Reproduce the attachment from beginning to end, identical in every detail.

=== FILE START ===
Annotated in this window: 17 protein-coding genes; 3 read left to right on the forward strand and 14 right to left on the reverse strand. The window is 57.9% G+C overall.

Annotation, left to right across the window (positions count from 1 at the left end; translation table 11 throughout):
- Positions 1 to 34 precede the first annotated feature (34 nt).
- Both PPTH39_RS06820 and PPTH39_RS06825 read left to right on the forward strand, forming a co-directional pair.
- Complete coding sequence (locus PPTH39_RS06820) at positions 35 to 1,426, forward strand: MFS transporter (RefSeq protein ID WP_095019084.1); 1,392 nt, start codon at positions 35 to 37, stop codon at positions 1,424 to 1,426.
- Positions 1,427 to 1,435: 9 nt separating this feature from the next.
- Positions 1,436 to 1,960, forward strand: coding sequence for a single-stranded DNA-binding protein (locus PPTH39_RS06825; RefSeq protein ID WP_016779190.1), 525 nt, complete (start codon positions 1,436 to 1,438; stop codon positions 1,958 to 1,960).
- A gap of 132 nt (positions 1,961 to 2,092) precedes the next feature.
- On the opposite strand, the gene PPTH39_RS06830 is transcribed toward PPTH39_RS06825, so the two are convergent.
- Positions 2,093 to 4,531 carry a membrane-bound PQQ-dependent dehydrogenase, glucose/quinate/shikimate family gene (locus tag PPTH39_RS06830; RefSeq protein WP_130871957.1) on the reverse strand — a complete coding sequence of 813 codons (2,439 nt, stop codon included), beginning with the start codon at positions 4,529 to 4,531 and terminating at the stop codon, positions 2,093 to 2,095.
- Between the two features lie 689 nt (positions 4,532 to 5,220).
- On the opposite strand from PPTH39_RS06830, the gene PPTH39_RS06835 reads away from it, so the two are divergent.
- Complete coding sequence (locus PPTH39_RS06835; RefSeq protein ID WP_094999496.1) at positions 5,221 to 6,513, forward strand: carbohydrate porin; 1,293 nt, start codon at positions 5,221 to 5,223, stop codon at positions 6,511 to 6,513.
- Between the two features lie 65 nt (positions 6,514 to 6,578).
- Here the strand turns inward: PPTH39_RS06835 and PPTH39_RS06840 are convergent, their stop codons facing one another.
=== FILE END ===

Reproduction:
Annotated in this window: 17 protein-coding genes; 3 read left to right on the forward strand and 14 right to left on the reverse strand. The window is 57.9% G+C overall.

Annotation, left to right across the window (positions count from 1 at the left end; translation table 11 throughout):
- Positions 1 to 34 precede the first annotated feature (34 nt).
- Both PPTH39_RS06820 and PPTH39_RS06825 read left to right on the forward strand, forming a co-directional pair.
- Complete coding sequence (locus PPTH39_RS06820) at positions 35 to 1,426, forward strand: MFS transporter (RefSeq protein ID WP_095019084.1); 1,392 nt, start codon at positions 35 to 37, stop codon at positions 1,424 to 1,426.
- Positions 1,427 to 1,435: 9 nt separating this feature from the next.
- Positions 1,436 to 1,960, forward strand: coding sequence for a single-stranded DNA-binding protein (locus PPTH39_RS06825; RefSeq protein ID WP_016779190.1), 525 nt, complete (start codon positions 1,436 to 1,438; stop codon positions 1,958 to 1,960).
- A gap of 132 nt (positions 1,961 to 2,092) precedes the next feature.
- On the opposite strand, the gene PPTH39_RS06830 is transcribed toward PPTH39_RS06825, so the two are convergent.
- Positions 2,093 to 4,531 carry a membrane-bound PQQ-dependent dehydrogenase, glucose/quinate/shikimate family gene (locus tag PPTH39_RS06830; RefSeq protein WP_130871957.1) on the reverse strand — a complete coding sequence of 813 codons (2,439 nt, stop codon included), beginning with the start codon at positions 4,529 to 4,531 and terminating at the stop codon, positions 2,093 to 2,095.
- Between the two features lie 689 nt (positions 4,532 to 5,220).
- On the opposite strand from PPTH39_RS06830, the gene PPTH39_RS06835 reads away from it, so the two are divergent.
- Complete coding sequence (locus PPTH39_RS06835; RefSeq protein ID WP_094999496.1) at positions 5,221 to 6,513, forward strand: carbohydrate porin; 1,293 nt, start codon at positions 5,221 to 5,223, stop codon at positions 6,511 to 6,513.
- Between the two features lie 65 nt (positions 6,514 to 6,578).
- Here the strand turns inward: PPTH39_RS06835 and PPTH39_RS06840 are convergent, their stop codons facing one another.